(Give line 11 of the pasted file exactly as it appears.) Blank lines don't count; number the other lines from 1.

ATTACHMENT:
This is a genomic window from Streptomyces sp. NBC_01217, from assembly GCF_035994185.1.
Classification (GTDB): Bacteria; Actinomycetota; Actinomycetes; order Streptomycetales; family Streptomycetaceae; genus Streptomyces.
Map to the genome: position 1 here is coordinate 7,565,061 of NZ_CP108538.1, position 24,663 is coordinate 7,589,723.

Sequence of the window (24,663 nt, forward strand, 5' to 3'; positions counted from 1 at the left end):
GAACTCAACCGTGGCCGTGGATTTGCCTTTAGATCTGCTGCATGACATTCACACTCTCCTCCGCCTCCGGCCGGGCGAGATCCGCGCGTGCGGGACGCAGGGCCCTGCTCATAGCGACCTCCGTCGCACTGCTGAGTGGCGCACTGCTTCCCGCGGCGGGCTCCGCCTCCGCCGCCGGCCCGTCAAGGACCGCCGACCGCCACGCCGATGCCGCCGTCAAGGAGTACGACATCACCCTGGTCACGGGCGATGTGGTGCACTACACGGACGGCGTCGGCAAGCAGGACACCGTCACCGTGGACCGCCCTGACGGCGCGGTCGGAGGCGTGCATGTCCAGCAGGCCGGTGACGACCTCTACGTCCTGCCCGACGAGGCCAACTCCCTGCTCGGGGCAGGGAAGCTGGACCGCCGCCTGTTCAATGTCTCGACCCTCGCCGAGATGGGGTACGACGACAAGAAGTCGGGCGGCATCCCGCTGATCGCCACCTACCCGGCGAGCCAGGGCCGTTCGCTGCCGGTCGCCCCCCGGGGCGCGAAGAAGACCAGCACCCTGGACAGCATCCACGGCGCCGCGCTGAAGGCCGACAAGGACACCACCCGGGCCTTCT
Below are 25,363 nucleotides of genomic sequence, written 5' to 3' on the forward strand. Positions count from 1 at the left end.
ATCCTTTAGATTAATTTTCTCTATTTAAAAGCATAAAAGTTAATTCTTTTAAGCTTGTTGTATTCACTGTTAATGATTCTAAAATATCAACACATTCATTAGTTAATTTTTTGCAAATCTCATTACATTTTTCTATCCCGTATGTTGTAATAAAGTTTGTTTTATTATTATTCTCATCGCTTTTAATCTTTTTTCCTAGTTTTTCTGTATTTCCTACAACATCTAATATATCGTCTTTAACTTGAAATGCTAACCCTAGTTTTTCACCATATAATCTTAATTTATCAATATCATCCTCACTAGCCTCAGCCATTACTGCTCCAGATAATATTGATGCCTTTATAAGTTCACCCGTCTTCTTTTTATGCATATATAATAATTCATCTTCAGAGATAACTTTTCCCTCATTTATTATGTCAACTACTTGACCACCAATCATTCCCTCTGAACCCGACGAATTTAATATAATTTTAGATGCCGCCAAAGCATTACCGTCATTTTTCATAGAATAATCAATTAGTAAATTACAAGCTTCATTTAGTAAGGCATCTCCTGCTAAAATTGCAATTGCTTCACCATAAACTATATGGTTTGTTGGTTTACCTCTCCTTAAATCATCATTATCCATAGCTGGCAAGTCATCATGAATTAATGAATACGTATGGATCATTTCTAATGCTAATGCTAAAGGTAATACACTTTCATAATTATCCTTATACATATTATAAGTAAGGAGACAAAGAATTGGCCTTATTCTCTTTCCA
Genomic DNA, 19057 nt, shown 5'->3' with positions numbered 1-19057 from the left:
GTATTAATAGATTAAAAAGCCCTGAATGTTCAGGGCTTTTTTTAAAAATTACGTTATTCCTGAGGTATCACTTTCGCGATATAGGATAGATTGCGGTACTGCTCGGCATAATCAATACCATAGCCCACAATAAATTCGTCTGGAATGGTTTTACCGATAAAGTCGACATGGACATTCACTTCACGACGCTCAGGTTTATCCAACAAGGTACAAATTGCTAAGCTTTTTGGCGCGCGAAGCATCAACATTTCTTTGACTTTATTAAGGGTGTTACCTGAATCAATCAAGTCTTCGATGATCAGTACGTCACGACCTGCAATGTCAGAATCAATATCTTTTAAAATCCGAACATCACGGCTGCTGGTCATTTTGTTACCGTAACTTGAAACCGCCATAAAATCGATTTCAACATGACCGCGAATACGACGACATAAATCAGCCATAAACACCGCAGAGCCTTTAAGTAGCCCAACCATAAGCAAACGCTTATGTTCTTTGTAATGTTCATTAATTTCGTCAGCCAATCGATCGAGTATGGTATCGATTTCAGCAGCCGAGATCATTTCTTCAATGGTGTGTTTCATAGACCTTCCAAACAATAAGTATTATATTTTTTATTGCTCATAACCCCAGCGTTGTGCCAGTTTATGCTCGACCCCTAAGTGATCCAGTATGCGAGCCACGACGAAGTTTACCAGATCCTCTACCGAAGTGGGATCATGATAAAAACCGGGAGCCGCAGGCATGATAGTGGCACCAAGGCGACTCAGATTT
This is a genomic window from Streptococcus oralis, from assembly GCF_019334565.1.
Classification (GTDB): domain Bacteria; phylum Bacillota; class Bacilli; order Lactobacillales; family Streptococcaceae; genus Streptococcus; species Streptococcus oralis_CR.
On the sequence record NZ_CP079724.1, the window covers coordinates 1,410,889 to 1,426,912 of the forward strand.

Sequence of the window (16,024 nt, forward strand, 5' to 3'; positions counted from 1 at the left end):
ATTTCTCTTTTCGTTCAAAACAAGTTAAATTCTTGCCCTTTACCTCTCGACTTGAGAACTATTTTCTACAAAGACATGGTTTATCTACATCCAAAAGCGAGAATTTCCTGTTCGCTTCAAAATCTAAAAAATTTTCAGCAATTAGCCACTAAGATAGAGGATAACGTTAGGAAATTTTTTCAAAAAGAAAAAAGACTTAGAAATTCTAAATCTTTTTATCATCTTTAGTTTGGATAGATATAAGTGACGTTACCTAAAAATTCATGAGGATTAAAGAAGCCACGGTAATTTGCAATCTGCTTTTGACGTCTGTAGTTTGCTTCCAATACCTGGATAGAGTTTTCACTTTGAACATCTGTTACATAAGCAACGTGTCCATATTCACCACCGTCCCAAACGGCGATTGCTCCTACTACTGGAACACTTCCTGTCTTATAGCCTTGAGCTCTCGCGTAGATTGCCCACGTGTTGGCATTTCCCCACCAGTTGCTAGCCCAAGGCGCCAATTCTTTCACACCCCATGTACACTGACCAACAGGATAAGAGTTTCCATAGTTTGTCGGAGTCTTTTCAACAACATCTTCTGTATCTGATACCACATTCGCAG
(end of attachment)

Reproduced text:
Classification (GTDB): domain Bacteria; phylum Bacillota; class Bacilli; order Lactobacillales; family Streptococcaceae; genus Streptococcus; species Streptococcus oralis_CR.